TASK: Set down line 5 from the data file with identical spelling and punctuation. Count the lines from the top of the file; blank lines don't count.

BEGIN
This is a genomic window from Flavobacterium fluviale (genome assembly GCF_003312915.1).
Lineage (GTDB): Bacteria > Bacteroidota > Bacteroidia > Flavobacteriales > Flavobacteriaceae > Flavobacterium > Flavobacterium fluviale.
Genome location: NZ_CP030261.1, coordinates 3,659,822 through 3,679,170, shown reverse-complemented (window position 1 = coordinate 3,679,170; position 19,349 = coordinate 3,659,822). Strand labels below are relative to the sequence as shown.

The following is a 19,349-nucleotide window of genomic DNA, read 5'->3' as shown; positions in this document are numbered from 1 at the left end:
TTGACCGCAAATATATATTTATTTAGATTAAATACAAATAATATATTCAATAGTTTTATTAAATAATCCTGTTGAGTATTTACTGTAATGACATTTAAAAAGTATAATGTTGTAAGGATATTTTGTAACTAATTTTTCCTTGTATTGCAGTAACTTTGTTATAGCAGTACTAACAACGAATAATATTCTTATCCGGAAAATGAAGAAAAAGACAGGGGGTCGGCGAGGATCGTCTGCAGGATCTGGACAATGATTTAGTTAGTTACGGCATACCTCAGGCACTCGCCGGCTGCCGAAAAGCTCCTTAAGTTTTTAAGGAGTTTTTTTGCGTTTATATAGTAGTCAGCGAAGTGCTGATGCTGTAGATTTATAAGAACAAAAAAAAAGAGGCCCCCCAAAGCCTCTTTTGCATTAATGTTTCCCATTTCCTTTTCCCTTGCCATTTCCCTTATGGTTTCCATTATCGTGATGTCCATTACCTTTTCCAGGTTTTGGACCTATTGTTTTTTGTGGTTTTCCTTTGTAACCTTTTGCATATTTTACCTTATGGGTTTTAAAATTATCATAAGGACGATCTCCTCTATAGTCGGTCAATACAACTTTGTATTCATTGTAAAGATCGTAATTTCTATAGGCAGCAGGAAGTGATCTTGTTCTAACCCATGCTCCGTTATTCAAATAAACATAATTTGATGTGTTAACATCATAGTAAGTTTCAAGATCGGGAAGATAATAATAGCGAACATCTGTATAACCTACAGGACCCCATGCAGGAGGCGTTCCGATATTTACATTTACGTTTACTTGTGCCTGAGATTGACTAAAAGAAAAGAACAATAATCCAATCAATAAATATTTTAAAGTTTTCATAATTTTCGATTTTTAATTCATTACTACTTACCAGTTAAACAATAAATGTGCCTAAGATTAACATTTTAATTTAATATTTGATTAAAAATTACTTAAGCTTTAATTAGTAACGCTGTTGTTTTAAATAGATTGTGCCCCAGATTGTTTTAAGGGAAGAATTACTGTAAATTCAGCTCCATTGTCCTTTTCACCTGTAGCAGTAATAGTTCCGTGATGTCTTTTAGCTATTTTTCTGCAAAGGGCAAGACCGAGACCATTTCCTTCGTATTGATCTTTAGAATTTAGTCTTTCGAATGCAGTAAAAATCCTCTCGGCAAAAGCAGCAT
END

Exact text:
TTGACCGCAAATATATATTTATTTAGATTAAATACAAATAATATATTCAATAGTTTTATTAAATAATCCTGTTGAGTATTTACTGTAATGACATTTAAAAAGTATAATGTTGTAAGGATATTTTGTAACTAATTTTTCCTTGTATTGCAGTAACTTTGTTATAGCAGTACTAACAACGAATAATATTCTTATCCGGAAAATGAAGAAAAAGACAGGGGGTCGGCGAGGATCGTCTGCAGGATCTGGACAATGATTTAGTTAGTTACGGCATACCTCAGGCACTCGCCGGCTGCCGAAAAGCTCCTTAAGTTTTTAAGGAGTTTTTTTGCGTTTATATAGTAGTCAGCGAAGTGCTGATGCTGTAGATTTATAAGAACAAAAAAAAAGAGGCCCCCCAAAGCCTCTTTTGCATTAATGTTTCCCATTTCCTTTTCCCTTGCCATTTCCCTTATGGTTTCCATTATCGTGATGTCCATTACCTTTTCCAGGTTTTGGACCTATTGTTTTTTGTGGTTTTCCTTTGTAACCTTTTGCATATTTTACCTTATGGGTTTTAAAATTATCATAAGGACGATCTCCTCTATAGTCGGTCAATACAACTTTGTATTCATTGTAAAGATCGTAATTTCTATAGGCAGCAGGAAGTGATCTTGTTCTAACCCATGCTCCGTTATTCAAATAAACATAATTTGATGTGTTAACATCATAGTAAGTTTCAAGATCGGGAAGATAATAATAGCGAACATCTGTATAACCTACAGGACCCCATGCAGGAGGCGTTCCGATATTTACATTTACGTTTACTTGTGCCTGAGATTGACTAAAAGAAAAGAACAATAATCCAATCAATAAATATTTTAAAGTTTTCATAATTTTCGATTTTTAATTCATTACTACTTACCAGTTAAACAATAAATGTGCCTAAGATTAACATTTTAATTTAATATTTGATTAAAAATTACTTAAGCTTTAATTAGTAACGCTGTTGTTTTAAATAGATTGTGCCCCAGATTGTTTTAAGGGAAGAATTACTGTAAATTCAGCTCCATTGTCCTTTTCACCTGTAGCAGTAATAGTTCCGTGATGTCTTTTAGCTATTTTTCTGCAAAGGGCAAGACCGAGACCATTTCCTTCGTATTGATCTTTAGAATTTAGTCTTTCGAATGCAGTAAAAATCCTCTCGGCAAAAGCAGCAT